But while conversations about mental health are vital, Harris has also learned that you can’t listen to what everyone has to say, especially on social media. His journey to self-discovery has shown him the ways the various online platforms can unconsciously alter people’s mental state, for better or for worse.
“A lot of people have access to communicate with a lot of different people in different ways. It’s a way to use your platform and your brand to open up and speak for not only yourself, but a lot of people that have been afraid to come out and speak,” Harris says about the benefits of social media surrounding dialogues about mental health. “Sometimes it just takes one person to open that door and really acknowledge what they’re going through. Then it’s kind of like a domino effect.”
And though anyone can inspire a conversation about mental health, Harris says people “appreciate” hearing about the lives of celebrities.
“I know a lot of people do appreciate hearing from athletes and entertainers about their lives and about what they go through because there [are] some similarities in a lot of different walks [of life]. And I think that has just [pushed] players, especially in our league and across professional sports, to be more comfortable with allowing their voices to basically speak on what they’re going through.”
Harris believes entertainers and athletes currently hold the most influence over today’s youth, and hopes they—including himself—continue to open up about their experiences to stimulate discussions about mental health.
Over the past two years, like many, the 29-year-old Harris has had to find new ways to maintain his mental health, especially while adjusting to living inside a literal basketball bubble that included three properties housing around 500 other players.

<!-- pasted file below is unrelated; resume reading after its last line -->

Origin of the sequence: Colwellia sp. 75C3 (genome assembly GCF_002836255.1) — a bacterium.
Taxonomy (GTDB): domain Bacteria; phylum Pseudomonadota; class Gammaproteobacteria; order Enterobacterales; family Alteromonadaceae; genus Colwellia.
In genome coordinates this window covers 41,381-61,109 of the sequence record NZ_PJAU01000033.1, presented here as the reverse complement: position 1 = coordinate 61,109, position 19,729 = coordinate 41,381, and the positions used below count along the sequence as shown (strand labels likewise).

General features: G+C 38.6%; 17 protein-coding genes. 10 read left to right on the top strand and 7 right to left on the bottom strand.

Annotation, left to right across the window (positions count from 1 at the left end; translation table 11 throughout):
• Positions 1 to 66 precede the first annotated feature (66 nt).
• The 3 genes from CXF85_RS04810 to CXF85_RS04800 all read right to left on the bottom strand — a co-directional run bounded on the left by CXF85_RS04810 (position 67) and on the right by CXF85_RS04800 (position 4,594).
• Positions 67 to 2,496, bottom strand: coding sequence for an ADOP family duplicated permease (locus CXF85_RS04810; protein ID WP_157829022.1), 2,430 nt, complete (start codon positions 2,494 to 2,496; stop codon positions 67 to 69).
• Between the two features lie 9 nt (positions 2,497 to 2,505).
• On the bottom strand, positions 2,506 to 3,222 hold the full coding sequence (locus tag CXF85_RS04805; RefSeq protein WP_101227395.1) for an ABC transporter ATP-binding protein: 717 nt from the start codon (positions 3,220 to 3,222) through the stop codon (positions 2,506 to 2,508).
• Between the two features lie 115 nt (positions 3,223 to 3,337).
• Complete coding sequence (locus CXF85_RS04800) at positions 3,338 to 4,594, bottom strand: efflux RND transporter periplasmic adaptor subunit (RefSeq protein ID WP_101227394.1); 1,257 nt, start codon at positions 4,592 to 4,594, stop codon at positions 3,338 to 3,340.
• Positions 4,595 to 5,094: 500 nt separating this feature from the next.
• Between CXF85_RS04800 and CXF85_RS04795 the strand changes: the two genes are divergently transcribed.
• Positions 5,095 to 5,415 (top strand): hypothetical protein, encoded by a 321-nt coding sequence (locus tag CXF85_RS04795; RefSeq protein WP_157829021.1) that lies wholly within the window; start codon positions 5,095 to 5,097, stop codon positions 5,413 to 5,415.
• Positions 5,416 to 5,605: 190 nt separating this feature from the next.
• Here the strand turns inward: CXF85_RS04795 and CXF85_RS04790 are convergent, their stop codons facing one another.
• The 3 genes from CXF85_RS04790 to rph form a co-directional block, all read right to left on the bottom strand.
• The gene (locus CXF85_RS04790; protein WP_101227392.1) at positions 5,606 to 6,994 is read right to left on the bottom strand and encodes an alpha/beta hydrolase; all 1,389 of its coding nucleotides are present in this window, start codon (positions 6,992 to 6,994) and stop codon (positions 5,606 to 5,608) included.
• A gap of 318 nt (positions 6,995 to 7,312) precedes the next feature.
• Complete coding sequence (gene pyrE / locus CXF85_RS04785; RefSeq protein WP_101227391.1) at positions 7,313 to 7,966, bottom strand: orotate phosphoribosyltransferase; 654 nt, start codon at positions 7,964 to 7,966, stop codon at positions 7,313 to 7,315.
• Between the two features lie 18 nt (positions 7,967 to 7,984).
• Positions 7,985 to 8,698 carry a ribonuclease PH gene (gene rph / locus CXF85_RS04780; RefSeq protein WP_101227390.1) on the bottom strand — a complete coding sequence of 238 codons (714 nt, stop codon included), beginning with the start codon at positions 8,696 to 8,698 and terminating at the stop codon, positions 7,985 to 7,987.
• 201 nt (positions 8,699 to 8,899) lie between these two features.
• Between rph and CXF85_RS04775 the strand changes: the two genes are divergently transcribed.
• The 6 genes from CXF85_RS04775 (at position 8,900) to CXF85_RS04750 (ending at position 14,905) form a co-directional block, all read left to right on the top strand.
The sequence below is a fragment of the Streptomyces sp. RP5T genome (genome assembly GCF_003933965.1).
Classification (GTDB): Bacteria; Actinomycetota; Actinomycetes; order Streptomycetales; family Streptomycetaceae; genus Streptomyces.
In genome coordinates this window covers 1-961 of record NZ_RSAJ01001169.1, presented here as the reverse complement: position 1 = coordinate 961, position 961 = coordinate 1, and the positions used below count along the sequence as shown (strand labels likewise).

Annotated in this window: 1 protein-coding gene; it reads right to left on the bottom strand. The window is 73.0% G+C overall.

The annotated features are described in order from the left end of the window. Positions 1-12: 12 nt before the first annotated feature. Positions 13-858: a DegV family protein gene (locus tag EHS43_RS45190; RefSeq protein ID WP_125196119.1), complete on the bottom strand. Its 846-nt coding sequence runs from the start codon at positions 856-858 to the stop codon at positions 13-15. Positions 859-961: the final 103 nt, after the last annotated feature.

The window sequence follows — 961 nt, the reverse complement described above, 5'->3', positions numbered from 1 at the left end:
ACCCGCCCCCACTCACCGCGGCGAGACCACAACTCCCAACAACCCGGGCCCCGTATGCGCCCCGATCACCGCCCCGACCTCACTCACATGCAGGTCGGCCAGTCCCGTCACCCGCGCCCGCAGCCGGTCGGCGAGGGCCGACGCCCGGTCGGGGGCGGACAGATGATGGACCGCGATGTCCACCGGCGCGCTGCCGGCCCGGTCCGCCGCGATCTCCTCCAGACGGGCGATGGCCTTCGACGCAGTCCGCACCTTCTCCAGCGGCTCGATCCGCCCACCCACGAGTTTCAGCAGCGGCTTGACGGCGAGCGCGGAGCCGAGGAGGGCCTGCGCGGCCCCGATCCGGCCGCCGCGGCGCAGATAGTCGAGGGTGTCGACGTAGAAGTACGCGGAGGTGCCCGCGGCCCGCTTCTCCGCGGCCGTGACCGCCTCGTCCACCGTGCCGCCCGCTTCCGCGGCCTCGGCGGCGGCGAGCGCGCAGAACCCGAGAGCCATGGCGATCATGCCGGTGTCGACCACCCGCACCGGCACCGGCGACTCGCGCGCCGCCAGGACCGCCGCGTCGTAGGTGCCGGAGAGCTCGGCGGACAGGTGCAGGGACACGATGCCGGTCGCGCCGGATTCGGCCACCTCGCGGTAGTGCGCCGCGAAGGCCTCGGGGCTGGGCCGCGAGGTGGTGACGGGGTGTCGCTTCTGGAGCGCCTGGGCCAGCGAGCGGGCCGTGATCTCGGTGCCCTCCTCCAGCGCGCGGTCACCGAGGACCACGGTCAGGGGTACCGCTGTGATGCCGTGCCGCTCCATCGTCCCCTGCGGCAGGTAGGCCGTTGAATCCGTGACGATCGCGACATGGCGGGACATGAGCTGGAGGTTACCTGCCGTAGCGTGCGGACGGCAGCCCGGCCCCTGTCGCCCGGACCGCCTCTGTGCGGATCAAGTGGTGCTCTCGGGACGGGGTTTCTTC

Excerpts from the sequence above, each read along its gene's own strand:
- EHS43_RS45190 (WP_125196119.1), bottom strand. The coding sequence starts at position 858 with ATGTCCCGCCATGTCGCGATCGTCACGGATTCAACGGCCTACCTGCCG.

“When you really look back at it, it was such a weird time in the world. A pandemic [is] going on, and then we say, Alright, we’re going to go play some basketball. I think everybody got through the bubble in a different way, but I think because we were out there hooping and playing, that was the escape of everything,” says Harris with a smile on his face.
“For me, it was really just hanging out with the team. Everybody had families they were away from,” he says. “So it was like, Alright, let’s figure out how we can just make the best of this situation.”
"Sometimes it just takes one person to open that door and really acknowledge what they’re going through. Then it’s kind of like a domino effect."
“In the grand scheme of things—for everything going on in the world at the time, through the pandemic and through social injustices—we [were] safe in an environment, playing basketball. But at the end of the day, with everything else going on, it was like, How can we figure out ways to be more? I think we got a lot out of the bubble.”
Because of the pandemic, mental health has become a prevalent conversation for many—both athletes and others—but the need to normalize and spread that awareness is real according to Harris.
“Hopefully we continue to push this message and continue to support each other and allow there to be an understanding and an opening for these types of dialogues and conversations through families, through kids, and [through] schools,” Harris says, expectantly. And with athletes like him demonstrating the importance of mental health care for all, that seems more likely now than ever.